"Continuous market supply is at risk," according to Helwig Schwartau, horticulture market analyst at Germany’s Agrarmarkt Informations-Gesellschaft (Agricultural Market Information Company, AMI).
"Despite the hitherto vague statements, EU apple harvesting is likely to be below 10 million tonnes," he said, compared to an average of over 12m tonnes over the past three years.
Most of the Continent’s main apple growing areas have been affected to some extent. The frost which struck on the night of 19 April particularly hit apple growers in Belgium and the southern Netherlands, southern Germany and Italy’s South Tyrol region, while Europe’s biggest apple producer, Poland, was hit by frosts later the same month. Only France escaped largely unscathed.
"In many cases, even the 50% mark [of losses] is exceeded," said Schwartau.
Crop losses (%)
- Belgium: 65-70%
- The Netherlands: 30-35%
- Italy: 20-25%
- Poland: 50-60%
In Germany, crop losses of 70% are predicted for the Lake Constance region in the south, compared to just 10% in the lower Elbe in the north of the country. Austria is predicted to lose around half its crop.
"The figures are only tendencies; for exact harvesting prospects, it is much too early," he said, adding that final figures would be presented at the industry’s Prognosfruit congress, this year in Spain, in early August.
The last time Europe’s harvest was so badly hit was in 2007, when it disproportionately affected Eastern Europe. In the 2017/18 season, "availability is more balanced", Schwartau said. Among the effects of this news among traders, "the market for apples from the 2016 crop has certainly turned and includes attractive prices".
Dutch Fruit Growers Organization (NFO) director Siep de Koning said: "It is not a bumper harvest," and added that the NFO would have a clearer picture later this month. Many Dutch growers have insurance cover against hail damage, partly funded through the EU’s fruit & vegetable regime, but not frost damage.
Kent grower, Avalon Produce director and NFU Kent county chairman James Smith, said: "Any reduction in the volume of European fruit should have a positive effect on price, which could balance out our own smaller harvest this year."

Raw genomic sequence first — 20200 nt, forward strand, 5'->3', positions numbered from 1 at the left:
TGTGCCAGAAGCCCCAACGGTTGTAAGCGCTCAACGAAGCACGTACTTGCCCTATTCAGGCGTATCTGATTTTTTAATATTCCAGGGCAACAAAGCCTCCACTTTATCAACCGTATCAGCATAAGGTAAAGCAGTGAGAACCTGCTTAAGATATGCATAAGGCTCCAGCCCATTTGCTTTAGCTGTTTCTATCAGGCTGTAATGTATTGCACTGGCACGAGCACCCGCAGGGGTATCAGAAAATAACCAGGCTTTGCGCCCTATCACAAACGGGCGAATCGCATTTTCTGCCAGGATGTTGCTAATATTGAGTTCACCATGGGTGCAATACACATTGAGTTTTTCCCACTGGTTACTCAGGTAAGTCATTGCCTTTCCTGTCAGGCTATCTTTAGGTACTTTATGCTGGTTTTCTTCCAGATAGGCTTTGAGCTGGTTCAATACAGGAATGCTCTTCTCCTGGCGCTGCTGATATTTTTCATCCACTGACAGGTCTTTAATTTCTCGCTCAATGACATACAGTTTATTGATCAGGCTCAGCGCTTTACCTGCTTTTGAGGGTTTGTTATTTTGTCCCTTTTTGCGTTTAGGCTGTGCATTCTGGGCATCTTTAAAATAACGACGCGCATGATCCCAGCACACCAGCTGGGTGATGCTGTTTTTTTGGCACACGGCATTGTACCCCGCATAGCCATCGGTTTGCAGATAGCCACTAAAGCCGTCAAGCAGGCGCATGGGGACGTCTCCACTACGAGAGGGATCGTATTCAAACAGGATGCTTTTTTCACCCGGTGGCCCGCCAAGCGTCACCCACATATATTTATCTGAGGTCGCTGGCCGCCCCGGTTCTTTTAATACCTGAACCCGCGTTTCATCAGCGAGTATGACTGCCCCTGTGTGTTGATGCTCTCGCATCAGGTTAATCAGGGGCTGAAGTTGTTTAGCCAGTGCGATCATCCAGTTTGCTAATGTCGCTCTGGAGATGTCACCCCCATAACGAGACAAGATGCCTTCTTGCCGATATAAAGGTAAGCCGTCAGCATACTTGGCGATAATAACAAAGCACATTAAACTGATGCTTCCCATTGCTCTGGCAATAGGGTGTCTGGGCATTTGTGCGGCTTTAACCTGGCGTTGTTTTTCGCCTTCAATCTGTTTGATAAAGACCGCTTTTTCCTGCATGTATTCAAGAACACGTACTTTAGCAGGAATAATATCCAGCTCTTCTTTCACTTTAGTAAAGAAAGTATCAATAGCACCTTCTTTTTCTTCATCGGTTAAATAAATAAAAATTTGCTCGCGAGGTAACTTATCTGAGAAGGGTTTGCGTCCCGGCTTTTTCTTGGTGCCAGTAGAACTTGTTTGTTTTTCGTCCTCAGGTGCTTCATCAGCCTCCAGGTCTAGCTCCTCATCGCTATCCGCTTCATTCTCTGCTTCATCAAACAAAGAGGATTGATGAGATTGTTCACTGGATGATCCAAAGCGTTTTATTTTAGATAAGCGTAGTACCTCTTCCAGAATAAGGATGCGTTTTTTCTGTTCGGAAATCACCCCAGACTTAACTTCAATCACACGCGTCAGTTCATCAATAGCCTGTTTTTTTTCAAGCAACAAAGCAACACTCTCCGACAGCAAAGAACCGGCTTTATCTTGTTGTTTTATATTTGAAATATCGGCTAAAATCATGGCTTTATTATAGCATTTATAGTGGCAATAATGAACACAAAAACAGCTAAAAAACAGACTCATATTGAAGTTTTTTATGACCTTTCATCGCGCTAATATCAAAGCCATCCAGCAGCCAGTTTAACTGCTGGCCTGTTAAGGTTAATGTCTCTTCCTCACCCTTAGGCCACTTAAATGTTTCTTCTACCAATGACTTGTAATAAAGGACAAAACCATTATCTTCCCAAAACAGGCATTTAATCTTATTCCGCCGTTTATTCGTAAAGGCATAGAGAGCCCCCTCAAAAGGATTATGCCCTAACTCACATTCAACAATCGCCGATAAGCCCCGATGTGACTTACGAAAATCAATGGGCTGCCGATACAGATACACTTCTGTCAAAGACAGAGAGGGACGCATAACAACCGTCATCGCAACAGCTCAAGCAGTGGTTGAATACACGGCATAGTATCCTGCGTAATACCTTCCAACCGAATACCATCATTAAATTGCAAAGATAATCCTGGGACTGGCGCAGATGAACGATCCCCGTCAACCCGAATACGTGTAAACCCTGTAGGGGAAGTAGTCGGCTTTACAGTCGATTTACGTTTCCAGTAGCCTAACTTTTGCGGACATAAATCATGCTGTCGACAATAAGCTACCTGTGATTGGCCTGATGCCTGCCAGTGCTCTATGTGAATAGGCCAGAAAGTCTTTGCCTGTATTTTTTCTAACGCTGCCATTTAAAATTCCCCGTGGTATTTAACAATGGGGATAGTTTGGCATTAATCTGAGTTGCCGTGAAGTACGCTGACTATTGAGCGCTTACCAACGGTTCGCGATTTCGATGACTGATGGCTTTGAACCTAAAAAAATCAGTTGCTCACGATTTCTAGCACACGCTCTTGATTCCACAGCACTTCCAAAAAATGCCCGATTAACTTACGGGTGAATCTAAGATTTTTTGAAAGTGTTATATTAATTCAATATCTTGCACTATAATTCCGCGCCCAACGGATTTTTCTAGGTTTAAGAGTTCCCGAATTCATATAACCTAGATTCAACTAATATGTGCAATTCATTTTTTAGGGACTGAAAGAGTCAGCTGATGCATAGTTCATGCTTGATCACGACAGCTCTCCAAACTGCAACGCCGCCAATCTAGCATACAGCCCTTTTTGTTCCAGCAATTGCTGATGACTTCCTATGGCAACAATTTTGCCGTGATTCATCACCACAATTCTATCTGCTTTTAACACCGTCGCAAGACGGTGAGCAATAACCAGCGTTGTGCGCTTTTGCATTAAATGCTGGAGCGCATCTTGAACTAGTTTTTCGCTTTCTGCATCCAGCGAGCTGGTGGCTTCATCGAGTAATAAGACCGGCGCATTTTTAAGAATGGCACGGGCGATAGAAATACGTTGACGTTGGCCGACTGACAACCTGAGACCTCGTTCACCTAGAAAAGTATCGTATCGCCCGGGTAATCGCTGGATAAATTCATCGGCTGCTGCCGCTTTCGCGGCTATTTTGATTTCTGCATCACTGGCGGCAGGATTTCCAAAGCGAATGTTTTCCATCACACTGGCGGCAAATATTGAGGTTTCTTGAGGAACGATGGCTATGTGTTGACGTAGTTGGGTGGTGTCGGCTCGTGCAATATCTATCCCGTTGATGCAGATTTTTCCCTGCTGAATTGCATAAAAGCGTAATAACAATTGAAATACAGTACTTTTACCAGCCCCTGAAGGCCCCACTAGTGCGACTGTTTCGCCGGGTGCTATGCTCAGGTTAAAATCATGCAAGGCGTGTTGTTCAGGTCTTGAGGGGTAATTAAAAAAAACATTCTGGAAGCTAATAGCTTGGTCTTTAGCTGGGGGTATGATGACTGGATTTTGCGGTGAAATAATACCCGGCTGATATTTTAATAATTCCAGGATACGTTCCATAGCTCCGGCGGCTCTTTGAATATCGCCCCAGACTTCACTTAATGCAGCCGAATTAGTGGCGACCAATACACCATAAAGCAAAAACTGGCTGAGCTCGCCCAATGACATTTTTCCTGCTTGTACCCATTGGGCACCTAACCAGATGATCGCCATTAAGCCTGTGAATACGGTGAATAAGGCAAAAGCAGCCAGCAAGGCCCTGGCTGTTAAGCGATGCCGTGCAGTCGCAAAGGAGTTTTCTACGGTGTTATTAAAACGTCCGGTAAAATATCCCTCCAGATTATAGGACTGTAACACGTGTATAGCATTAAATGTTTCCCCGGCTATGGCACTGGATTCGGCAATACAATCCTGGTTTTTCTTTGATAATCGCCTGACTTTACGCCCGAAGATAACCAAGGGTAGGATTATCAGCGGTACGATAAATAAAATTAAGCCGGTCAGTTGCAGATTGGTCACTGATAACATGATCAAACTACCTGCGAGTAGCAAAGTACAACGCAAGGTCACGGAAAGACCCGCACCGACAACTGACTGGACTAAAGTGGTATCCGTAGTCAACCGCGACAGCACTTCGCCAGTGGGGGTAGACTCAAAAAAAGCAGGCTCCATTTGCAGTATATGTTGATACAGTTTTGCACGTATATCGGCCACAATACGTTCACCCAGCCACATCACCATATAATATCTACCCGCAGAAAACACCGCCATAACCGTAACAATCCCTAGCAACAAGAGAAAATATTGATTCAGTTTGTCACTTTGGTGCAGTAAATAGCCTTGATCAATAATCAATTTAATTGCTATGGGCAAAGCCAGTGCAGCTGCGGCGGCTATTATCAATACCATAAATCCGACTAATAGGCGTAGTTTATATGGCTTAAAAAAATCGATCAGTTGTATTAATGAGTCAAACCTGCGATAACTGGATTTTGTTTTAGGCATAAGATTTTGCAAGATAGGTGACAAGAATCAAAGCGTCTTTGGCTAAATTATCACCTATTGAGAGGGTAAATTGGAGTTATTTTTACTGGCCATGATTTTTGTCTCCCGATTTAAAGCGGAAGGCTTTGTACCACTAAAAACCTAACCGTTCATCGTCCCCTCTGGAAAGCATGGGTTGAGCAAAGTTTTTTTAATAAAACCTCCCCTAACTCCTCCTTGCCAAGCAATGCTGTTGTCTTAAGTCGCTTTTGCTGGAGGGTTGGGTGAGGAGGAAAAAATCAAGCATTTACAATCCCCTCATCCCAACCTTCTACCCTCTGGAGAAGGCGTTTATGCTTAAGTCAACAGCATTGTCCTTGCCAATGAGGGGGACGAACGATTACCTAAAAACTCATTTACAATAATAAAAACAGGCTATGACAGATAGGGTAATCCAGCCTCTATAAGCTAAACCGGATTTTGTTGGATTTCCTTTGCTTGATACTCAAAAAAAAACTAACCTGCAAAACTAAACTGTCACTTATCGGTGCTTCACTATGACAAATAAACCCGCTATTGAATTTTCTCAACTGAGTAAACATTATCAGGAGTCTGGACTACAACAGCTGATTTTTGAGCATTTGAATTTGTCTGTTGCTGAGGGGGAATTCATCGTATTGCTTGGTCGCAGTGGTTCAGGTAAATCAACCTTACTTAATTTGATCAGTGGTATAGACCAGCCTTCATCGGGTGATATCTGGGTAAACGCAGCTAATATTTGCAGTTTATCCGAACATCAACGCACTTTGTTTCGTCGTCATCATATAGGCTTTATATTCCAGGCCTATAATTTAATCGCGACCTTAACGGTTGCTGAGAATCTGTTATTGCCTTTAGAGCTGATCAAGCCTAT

Of his own situation, he said: "I expect to be 20-30% down on budget. We have orchards in the Low Weald that will only have 10-15% of a normal crop, but others will have a full crop. But we won’t know the full impact until harvest time, both in terms of quantity and share of class-1 fruit. Frost can damage the fruit’s skin – a ‘frost ring’ of russeting makes it unsaleable for fresh."
The situation is in marked contrast to that of three years ago, when the Russian ban on imports of European food and farming products led to an instant fruit surplus on the European market, prompting EU intervention payments of millions of euros across a range of crops.
Even before this however, the Low Countries’ apple production was in decline.
Producers said that the modernised Polish industry has increased the supply of apples on the Continent, while pears cannot be grown so far east.
"While the yield from pears is just above cost, apples are often loss-making," said Michiel Gerritsen, president, Dutch trade association NFO.
Twenty years ago, the Netherlands harvested three times as many apples as pears. But since 2012 the harvest of pears, mostly Conference, has exceeded that of apples, with 374,000 tonnes of pears last year contrasting with 317,000 of apples.
According to NFO figures, only 20% of Dutch apples are exported, while two-thirds of its pears are, with the UK and Germany accounting for around three-quarters of these sales. Dutch domestic consumption of apples is four times that of pears.
Belgian top fruit marketer Enzafruit’s managing director Tony Fissette suggested another reason for the switch. "Jonagold and Golden Delicious should’ve been replaced with other varieties years ago. Fruit growers are wondering: what should we then plant [instead], and to be honest, Jazz, Pink Lady, Envy or Gala can’t be produced in Belgium or the Netherlands because of the climate. That’s why producers have switched to other products, such as cherries and pears."